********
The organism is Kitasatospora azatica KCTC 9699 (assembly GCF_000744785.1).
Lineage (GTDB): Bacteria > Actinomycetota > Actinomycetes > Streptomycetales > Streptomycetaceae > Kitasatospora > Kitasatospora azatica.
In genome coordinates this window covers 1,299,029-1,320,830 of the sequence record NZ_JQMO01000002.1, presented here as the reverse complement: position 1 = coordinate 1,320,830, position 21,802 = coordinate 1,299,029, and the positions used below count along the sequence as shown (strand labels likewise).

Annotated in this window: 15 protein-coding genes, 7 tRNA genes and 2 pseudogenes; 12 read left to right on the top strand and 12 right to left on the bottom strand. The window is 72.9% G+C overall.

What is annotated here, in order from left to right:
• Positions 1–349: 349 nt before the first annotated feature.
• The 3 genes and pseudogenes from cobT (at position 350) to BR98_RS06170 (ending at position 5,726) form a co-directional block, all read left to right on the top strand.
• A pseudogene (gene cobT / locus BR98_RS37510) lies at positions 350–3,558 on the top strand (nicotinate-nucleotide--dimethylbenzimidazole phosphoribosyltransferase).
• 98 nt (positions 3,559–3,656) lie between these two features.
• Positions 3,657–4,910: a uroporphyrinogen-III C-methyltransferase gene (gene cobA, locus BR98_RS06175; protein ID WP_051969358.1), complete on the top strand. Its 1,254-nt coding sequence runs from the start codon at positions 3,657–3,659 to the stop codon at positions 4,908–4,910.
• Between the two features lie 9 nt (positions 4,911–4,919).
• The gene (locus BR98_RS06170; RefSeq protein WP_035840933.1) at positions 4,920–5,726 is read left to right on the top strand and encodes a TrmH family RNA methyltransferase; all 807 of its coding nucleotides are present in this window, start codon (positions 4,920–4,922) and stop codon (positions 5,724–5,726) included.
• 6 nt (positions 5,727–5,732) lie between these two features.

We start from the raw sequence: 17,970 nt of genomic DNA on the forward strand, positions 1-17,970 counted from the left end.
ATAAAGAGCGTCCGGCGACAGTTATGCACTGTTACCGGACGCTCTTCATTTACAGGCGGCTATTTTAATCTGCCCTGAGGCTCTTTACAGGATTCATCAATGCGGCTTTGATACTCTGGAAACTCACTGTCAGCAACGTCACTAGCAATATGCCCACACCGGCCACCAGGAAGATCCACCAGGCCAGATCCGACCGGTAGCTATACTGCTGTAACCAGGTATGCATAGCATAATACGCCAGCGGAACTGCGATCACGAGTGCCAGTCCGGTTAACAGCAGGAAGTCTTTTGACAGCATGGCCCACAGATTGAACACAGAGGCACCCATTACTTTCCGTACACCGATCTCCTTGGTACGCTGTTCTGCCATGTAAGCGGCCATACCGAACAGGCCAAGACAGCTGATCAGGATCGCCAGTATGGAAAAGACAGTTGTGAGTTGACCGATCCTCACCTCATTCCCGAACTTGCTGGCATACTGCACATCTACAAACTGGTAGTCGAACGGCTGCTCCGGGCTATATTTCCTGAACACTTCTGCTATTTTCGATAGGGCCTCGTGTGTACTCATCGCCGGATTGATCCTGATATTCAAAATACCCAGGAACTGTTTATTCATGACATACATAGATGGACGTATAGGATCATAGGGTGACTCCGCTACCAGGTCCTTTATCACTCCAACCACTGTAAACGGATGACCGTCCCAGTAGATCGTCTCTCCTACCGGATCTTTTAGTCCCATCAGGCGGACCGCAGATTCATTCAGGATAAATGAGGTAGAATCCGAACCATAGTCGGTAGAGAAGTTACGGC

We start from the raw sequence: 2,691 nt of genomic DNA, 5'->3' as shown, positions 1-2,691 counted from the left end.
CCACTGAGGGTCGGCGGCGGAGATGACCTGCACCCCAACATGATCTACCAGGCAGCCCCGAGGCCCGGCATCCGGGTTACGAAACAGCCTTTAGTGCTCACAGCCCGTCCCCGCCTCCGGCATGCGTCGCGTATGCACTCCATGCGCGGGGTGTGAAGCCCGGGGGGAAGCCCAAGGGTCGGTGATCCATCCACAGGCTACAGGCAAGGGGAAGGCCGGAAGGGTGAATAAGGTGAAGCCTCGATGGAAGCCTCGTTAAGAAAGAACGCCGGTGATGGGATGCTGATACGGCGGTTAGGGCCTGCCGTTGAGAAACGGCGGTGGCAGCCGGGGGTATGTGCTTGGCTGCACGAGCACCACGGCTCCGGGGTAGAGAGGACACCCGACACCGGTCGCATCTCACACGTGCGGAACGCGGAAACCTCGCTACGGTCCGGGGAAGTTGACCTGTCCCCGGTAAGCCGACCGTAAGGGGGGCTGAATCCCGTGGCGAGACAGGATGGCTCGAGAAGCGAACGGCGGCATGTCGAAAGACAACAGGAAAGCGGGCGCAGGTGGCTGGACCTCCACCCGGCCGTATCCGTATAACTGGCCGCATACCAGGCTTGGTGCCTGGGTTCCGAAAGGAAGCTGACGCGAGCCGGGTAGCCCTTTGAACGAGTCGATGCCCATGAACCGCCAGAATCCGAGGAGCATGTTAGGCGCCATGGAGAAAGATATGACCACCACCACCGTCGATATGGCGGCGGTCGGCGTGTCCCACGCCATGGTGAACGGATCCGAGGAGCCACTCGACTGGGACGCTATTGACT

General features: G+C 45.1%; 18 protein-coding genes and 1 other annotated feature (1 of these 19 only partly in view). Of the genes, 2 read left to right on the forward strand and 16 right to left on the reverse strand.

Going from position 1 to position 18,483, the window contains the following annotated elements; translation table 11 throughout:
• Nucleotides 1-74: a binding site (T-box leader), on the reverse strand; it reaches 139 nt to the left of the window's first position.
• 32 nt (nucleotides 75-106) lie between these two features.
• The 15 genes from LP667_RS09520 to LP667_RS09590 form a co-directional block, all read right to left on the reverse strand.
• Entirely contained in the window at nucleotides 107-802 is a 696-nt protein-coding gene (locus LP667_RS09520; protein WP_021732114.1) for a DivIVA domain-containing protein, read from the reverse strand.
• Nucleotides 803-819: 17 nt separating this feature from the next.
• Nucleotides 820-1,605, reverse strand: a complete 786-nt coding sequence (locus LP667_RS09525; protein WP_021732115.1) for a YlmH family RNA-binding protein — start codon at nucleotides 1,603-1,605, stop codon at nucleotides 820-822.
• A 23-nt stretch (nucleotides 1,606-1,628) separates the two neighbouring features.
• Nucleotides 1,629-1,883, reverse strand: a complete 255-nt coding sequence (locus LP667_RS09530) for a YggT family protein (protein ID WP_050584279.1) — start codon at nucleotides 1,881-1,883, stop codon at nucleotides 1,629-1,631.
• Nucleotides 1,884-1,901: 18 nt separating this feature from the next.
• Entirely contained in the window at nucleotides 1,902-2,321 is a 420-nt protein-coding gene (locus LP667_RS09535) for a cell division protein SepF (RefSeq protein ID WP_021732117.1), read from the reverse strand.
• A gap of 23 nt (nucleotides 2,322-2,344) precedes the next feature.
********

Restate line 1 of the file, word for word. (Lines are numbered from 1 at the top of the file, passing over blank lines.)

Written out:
The organism is Kitasatospora azatica KCTC 9699 (assembly GCF_000744785.1).